In Grade 6, the girls in my class voted me the nicest boy in the grade.
I took it as an honour. I’m not a ladies man, and never will be, so the nice guy label wasn’t a bother. And I generally dislike jerks, so I was pleased not to be considered one.
I kept up the nice guy thing through highschool and for the first part of university.
Then I started to work here.
Since I arrived, I’ve told off former presidents, run photos of cheerleaders in questionable poses and helped steal a photocopier.
I even wrote an editorial demanding the basketball coach be fired.
Sometimes I do it for fun: we always run photos of Chris Drew, the RSU’s VP Finance, in odd poses. He asks us not to run them, but we still do — and with racy captions.
Other times I do it because I’m rightfully pissed: there was the crazy lady who yelled at me last week, so I told her to go to hell.
But probably the biggest jerk-face move I pulled all year was handing out a fake trophy to deparment chairs whose programs did poorly in course evaluations.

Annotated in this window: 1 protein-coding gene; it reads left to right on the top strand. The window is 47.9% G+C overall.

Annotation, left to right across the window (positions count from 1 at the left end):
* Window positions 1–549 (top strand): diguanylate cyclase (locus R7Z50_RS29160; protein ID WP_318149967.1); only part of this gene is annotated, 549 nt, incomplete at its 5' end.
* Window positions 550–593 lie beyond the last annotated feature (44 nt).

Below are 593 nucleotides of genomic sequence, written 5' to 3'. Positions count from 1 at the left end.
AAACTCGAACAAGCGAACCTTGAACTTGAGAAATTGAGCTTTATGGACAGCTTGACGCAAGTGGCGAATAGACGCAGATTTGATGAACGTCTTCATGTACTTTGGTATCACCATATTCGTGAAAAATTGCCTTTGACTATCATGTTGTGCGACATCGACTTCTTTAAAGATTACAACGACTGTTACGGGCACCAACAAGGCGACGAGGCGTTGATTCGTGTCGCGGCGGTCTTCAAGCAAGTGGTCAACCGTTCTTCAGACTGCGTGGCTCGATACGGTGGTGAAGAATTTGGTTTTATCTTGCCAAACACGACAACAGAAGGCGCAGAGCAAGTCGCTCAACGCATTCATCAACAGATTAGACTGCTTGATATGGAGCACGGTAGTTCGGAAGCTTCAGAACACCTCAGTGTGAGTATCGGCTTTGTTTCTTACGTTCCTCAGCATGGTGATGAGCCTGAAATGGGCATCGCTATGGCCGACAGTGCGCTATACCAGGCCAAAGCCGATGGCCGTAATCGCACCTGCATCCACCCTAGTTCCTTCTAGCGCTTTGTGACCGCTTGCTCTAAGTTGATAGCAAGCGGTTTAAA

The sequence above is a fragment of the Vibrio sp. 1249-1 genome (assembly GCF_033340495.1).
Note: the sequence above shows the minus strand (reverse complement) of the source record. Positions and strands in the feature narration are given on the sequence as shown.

I even put David Amborski, the head of Urban Planning, on the cover. We printed 10,000 copies of him looking pensive as we threw confetti all over his office.
(For the record, we did clean up the confetti.)
To top it off, we put a giant Last Place ribbon on his chest.
Mr. Ambroski never yelled at me; he never responded to the photo.
I bumped into him at a party for the new Provost Alan Shepard. I threw my arm around him.
He said: “I remember you.”
I slowly backed away — “out of strangling distance,” I quipped.
He leaned in awkwardly and said: “By the way, nice journalism you guys practice — assholes.”
I deserved that.